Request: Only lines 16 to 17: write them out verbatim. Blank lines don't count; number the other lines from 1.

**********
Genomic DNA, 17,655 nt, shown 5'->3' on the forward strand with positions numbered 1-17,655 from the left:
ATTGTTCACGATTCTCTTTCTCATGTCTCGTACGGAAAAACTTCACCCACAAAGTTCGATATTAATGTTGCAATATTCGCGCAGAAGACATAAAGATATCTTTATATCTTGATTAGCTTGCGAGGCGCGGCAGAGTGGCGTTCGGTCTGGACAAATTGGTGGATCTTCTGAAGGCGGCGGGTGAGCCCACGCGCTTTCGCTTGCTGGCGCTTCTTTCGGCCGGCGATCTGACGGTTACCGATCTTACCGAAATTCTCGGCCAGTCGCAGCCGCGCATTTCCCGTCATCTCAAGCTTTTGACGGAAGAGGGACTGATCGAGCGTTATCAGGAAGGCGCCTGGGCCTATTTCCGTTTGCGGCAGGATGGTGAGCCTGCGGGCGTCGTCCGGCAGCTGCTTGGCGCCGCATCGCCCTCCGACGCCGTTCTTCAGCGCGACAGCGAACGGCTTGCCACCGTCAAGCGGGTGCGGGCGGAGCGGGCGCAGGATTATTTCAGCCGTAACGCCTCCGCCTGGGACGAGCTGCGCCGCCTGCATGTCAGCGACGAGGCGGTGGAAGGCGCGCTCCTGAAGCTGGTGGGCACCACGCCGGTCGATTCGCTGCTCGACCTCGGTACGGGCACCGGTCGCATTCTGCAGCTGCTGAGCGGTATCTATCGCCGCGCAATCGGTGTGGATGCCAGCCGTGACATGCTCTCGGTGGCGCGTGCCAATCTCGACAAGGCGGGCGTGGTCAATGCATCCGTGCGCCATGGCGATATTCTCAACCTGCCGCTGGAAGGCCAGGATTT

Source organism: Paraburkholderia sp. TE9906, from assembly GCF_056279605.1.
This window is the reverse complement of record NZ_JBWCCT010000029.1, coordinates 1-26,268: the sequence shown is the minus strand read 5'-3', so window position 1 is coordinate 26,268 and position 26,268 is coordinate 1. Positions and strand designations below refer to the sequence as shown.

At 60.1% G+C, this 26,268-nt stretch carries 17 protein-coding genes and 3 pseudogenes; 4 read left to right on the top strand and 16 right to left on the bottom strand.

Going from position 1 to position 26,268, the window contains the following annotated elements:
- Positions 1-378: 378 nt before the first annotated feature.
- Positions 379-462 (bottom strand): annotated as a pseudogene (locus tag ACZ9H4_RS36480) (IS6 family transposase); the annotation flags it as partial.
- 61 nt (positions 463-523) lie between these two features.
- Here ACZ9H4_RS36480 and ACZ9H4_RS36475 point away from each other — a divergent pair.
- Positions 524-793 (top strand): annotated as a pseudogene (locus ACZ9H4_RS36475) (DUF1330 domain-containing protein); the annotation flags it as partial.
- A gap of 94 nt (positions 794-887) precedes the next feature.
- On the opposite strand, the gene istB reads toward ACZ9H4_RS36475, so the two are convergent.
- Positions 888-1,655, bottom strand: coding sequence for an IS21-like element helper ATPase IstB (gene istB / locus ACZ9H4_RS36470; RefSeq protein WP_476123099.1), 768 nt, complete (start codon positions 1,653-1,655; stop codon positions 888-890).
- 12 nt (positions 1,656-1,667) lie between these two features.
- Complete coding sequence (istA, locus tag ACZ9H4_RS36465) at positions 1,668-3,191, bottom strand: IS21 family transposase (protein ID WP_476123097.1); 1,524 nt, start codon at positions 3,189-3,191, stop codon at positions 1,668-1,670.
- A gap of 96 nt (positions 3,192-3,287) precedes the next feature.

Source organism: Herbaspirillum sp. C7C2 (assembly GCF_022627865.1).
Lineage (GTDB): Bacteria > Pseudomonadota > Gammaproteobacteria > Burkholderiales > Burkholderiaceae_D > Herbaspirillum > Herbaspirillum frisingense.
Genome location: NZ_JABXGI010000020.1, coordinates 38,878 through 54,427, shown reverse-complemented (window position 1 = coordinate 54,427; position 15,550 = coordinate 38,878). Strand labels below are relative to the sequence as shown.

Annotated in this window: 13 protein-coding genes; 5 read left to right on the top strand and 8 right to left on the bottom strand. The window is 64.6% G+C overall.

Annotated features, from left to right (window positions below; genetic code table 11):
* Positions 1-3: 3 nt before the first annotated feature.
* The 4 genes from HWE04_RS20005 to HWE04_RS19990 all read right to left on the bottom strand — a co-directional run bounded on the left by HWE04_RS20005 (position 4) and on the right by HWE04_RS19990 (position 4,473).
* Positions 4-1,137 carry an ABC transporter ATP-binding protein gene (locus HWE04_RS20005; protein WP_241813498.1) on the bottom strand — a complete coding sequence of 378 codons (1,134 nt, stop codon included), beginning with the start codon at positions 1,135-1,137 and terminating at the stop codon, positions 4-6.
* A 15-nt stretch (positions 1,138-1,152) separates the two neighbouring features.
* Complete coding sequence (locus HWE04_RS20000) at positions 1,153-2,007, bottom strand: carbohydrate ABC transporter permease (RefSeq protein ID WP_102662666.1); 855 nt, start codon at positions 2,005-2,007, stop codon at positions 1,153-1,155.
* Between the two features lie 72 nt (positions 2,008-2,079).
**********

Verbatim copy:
- Complete coding sequence (istA, locus tag ACZ9H4_RS36465) at positions 1,668-3,191, bottom strand: IS21 family transposase (protein ID WP_476123097.1); 1,524 nt, start codon at positions 3,189-3,191, stop codon at positions 1,668-1,670.
- A gap of 96 nt (positions 3,192-3,287) precedes the next feature.